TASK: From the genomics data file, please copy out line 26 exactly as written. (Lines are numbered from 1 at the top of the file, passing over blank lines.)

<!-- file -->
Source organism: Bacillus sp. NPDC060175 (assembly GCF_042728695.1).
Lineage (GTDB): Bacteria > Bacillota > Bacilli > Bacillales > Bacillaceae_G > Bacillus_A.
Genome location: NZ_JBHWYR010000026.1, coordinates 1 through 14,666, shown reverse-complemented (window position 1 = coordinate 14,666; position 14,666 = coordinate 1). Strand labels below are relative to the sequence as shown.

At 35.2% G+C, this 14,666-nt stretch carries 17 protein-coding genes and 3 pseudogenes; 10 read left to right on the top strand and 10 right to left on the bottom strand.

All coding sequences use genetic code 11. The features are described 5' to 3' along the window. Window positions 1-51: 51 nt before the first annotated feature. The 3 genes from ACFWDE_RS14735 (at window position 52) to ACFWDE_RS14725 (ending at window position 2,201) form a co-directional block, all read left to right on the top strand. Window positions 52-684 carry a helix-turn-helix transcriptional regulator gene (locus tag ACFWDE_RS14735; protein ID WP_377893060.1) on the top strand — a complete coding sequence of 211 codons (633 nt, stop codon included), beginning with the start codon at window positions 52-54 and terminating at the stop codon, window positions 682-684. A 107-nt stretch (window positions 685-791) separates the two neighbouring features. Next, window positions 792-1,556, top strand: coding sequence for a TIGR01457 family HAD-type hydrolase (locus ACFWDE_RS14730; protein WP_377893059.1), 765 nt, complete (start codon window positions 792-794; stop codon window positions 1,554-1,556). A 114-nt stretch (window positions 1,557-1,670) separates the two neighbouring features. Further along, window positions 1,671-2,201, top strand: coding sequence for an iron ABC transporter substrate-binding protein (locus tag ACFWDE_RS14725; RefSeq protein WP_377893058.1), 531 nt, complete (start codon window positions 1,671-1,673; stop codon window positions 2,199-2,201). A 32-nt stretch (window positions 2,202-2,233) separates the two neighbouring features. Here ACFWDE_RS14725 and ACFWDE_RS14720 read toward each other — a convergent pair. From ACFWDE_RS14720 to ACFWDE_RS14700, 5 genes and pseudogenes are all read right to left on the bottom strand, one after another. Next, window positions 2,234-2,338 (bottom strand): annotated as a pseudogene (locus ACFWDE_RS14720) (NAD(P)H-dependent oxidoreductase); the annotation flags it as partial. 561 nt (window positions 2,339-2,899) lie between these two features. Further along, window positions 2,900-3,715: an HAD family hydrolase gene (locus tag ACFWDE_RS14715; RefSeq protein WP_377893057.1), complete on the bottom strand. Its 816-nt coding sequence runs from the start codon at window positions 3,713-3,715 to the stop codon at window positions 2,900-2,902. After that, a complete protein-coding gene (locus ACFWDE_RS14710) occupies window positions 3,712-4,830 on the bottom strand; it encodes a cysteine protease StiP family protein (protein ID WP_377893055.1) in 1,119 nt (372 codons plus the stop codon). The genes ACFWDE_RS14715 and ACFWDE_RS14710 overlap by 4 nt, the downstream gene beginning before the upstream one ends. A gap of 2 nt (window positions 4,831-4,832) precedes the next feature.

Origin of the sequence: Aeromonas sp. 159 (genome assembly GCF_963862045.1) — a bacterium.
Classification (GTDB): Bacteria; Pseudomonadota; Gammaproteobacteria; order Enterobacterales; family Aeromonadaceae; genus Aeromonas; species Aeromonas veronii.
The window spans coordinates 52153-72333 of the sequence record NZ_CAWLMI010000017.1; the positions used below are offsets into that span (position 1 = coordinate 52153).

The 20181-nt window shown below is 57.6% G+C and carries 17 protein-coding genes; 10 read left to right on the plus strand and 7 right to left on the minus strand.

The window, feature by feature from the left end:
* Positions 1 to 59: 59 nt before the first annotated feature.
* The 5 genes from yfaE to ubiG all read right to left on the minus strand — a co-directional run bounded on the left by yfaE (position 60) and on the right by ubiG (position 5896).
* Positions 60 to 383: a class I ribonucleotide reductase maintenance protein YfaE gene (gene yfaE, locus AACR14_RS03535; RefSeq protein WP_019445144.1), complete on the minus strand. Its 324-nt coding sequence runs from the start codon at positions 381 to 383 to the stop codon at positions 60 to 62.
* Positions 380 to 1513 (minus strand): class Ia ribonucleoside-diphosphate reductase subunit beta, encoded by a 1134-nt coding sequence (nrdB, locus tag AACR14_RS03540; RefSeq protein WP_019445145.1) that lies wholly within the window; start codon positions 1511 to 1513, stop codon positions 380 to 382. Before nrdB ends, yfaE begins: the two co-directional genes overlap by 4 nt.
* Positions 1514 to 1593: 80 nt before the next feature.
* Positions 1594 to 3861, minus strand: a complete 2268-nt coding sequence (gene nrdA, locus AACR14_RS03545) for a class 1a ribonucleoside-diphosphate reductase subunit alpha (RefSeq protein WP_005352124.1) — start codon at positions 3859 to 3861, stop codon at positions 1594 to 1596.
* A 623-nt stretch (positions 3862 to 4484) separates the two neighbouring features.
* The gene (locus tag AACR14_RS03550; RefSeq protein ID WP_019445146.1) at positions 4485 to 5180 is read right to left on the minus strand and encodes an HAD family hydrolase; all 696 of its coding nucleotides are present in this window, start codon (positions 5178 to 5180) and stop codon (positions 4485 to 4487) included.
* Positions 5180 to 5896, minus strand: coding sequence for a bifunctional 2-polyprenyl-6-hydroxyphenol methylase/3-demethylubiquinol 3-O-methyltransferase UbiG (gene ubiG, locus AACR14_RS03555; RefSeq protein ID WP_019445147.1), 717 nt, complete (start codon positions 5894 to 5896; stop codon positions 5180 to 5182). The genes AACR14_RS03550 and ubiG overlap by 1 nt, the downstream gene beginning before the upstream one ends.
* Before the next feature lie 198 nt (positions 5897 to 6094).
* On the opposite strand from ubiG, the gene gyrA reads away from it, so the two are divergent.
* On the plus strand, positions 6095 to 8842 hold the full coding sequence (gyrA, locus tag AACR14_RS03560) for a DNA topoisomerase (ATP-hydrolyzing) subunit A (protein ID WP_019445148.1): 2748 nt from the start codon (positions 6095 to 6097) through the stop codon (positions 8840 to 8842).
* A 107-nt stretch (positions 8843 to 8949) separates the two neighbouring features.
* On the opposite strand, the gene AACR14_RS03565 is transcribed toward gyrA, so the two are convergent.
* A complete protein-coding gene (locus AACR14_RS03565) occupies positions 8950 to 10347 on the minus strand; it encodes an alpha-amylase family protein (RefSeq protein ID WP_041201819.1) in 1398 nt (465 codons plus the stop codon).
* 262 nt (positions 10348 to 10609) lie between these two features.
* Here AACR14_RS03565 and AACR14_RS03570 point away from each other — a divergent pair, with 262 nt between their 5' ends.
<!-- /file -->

* 262 nt (positions 10348 to 10609) lie between these two features.